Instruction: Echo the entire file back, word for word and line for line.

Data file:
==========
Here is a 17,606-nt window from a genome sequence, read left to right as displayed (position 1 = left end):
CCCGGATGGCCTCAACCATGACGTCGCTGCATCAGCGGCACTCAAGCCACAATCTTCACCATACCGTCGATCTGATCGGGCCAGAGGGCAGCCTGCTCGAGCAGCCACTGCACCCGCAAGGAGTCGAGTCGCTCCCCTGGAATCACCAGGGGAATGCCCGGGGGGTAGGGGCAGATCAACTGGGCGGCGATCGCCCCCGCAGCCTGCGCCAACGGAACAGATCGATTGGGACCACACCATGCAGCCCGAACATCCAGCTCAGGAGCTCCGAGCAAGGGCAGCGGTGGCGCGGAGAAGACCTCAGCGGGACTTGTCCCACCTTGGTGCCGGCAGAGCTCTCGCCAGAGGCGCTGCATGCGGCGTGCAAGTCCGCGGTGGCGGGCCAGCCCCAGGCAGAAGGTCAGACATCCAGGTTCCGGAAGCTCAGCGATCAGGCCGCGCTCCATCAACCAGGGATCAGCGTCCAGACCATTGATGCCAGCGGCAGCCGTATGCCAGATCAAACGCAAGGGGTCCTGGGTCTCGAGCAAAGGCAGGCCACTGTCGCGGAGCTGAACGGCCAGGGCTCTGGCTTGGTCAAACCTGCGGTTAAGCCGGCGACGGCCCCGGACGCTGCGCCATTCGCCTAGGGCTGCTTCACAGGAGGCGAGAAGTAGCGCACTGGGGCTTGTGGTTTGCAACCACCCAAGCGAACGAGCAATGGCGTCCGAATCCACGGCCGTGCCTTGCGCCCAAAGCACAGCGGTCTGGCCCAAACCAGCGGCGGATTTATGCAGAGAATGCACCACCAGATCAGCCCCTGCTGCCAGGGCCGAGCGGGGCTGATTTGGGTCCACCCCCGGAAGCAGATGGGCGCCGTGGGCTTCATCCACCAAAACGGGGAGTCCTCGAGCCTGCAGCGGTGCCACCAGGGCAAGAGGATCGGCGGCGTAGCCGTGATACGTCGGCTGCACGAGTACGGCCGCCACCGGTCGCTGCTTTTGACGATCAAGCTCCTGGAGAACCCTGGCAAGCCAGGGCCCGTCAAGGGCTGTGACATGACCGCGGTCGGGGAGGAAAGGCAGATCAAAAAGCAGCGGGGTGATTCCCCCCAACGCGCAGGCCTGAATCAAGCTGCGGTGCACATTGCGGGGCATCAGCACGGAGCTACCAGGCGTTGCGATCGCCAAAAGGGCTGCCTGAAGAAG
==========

Here is a 17,606-nt window from a genome sequence, read left to right as displayed (position 1 = left end):
CCCGGATGGCCTCAACCATGACGTCGCTGCATCAGCGGCACTCAAGCCACAATCTTCACCATACCGTCGATCTGATCGGGCCAGAGGGCAGCCTGCTCGAGCAGCCACTGCACCCGCAAGGAGTCGAGTCGCTCCCCTGGAATCACCAGGGGAATGCCCGGGGGGTAGGGGCAGATCAACTGGGCGGCGATCGCCCCCGCAGCCTGCGCCAACGGAACAGATCGATTGGGACCACACCATGCAGCCCGAACATCCAGCTCAGGAGCTCCGAGCAAGGGCAGCGGTGGCGCGGAGAAGACCTCAGCGGGACTTGTCCCACCTTGGTGCCGGCAGAGCTCTCGCCAGAGGCGCTGCATGCGGCGTGCAAGTCCGCGGTGGCGGGCCAGCCCCAGGCAGAAGGTCAGACATCCAGGTTCCGGAAGCTCAGCGATCAGGCCGCGCTCCATCAACCAGGGATCAGCGTCCAGACCATTGATGCCAGCGGCAGCCGTATGCCAGATCAAACGCAAGGGGTCCTGGGTCTCGAGCAAAGGCAGGCCACTGTCGCGGAGCTGAACGGCCAGGGCTCTGGCTTGGTCAAACCTGCGGTTAAGCCGGCGACGGCCCCGGACGCTGCGCCATTCGCCTAGGGCTGCTTCACAGGAGGCGAGAAGTAGCGCACTGGGGCTTGTGGTTTGCAACCACCCAAGCGAACGAGCAATGGCGTCCGAATCCACGGCCGTGCCTTGCGCCCAAAGCACAGCGGTCTGGCCCAAACCAGCGGCGGATTTATGCAGAGAATGCACCACCAGATCAGCCCCTGCTGCCAGGGCCGAGCGGGGCTGATTTGGGTCCACCCCCGGAAGCAGATGGGCGCCGTGGGCTTCATCCACCAAAACGGGGAGTCCTCGAGCCTGCAGCGGTGCCACCAGGGCAAGAGGATCGGCGGCGTAGCCGTGATACGTCGGCTGCACGAGTACGGCCGCCACCGGTCGCTGCTTTTGACGATCAAGCTCCTGGAGAACCCTGGCAAGCCAGGGCCCGTCAAGGGCTGTGACATGACCGCGGTCGGGGAGGAAAGGCAGATCAAAAAGCAGCGGGGTGATTCCCCCCAACGCGCAGGCCTGAATCAAGCTGCGGTGCACATTGCGGGGCATCAGCACGGAGCTACCAGGCGTTGCGATCGCCAAAAGGGCTGCCTGAAGAAG